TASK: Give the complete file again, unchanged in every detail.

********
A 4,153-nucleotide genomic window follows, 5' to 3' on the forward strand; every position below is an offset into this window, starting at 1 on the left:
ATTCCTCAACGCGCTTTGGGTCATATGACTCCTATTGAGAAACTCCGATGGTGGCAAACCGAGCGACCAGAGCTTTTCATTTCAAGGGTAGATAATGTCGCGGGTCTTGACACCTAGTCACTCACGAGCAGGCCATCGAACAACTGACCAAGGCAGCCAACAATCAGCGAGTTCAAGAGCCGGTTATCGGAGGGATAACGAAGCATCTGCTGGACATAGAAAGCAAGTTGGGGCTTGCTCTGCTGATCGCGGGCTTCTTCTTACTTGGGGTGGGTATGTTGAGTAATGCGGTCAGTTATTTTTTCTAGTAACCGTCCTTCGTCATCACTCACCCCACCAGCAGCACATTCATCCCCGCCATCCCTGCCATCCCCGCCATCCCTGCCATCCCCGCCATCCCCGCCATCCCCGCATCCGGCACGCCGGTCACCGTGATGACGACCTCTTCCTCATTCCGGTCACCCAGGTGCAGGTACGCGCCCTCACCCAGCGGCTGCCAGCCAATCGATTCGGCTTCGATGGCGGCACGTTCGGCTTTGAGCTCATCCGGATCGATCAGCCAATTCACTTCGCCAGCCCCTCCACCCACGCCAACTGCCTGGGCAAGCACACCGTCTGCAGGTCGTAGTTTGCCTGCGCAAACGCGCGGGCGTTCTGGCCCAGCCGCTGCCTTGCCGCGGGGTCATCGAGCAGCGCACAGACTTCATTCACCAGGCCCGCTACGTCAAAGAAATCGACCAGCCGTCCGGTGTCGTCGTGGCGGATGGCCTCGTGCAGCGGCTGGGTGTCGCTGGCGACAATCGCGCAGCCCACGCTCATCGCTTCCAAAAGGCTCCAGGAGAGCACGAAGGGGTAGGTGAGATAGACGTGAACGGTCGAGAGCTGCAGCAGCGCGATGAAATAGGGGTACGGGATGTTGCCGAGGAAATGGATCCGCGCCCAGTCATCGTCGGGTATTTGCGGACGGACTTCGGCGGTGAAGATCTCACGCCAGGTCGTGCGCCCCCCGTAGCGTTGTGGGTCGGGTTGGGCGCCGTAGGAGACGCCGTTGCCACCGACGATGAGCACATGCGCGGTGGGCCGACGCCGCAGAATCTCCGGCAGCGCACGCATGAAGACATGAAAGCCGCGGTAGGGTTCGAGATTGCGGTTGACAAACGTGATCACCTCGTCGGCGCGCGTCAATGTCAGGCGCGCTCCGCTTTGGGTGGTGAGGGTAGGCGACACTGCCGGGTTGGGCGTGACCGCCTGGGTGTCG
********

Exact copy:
A 4,153-nucleotide genomic window follows, 5' to 3' on the forward strand; every position below is an offset into this window, starting at 1 on the left:
ATTCCTCAACGCGCTTTGGGTCATATGACTCCTATTGAGAAACTCCGATGGTGGCAAACCGAGCGACCAGAGCTTTTCATTTCAAGGGTAGATAATGTCGCGGGTCTTGACACCTAGTCACTCACGAGCAGGCCATCGAACAACTGACCAAGGCAGCCAACAATCAGCGAGTTCAAGAGCCGGTTATCGGAGGGATAACGAAGCATCTGCTGGACATAGAAAGCAAGTTGGGGCTTGCTCTGCTGATCGCGGGCTTCTTCTTACTTGGGGTGGGTATGTTGAGTAATGCGGTCAGTTATTTTTTCTAGTAACCGTCCTTCGTCATCACTCACCCCACCAGCAGCACATTCATCCCCGCCATCCCTGCCATCCCCGCCATCCCTGCCATCCCCGCCATCCCCGCCATCCCCGCATCCGGCACGCCGGTCACCGTGATGACGACCTCTTCCTCATTCCGGTCACCCAGGTGCAGGTACGCGCCCTCACCCAGCGGCTGCCAGCCAATCGATTCGGCTTCGATGGCGGCACGTTCGGCTTTGAGCTCATCCGGATCGATCAGCCAATTCACTTCGCCAGCCCCTCCACCCACGCCAACTGCCTGGGCAAGCACACCGTCTGCAGGTCGTAGTTTGCCTGCGCAAACGCGCGGGCGTTCTGGCCCAGCCGCTGCCTTGCCGCGGGGTCATCGAGCAGCGCACAGACTTCATTCACCAGGCCCGCTACGTCAAAGAAATCGACCAGCCGTCCGGTGTCGTCGTGGCGGATGGCCTCGTGCAGCGGCTGGGTGTCGCTGGCGACAATCGCGCAGCCCACGCTCATCGCTTCCAAAAGGCTCCAGGAGAGCACGAAGGGGTAGGTGAGATAGACGTGAACGGTCGAGAGCTGCAGCAGCGCGATGAAATAGGGGTACGGGATGTTGCCGAGGAAATGGATCCGCGCCCAGTCATCGTCGGGTATTTGCGGACGGACTTCGGCGGTGAAGATCTCACGCCAGGTCGTGCGCCCCCCGTAGCGTTGTGGGTCGGGTTGGGCGCCGTAGGAGACGCCGTTGCCACCGACGATGAGCACATGCGCGGTGGGCCGACGCCGCAGAATCTCCGGCAGCGCACGCATGAAGACATGAAAGCCGCGGTAGGGTTCGAGATTGCGGTTGACAAACGTGATCACCTCGTCGGCGCGCGTCAATGTCAGGCGCGCTCCGCTTTGGGTGGTGAGGGTAGGCGACACTGCCGGGTTGGGCGTGACCGCCTGGGTGTCG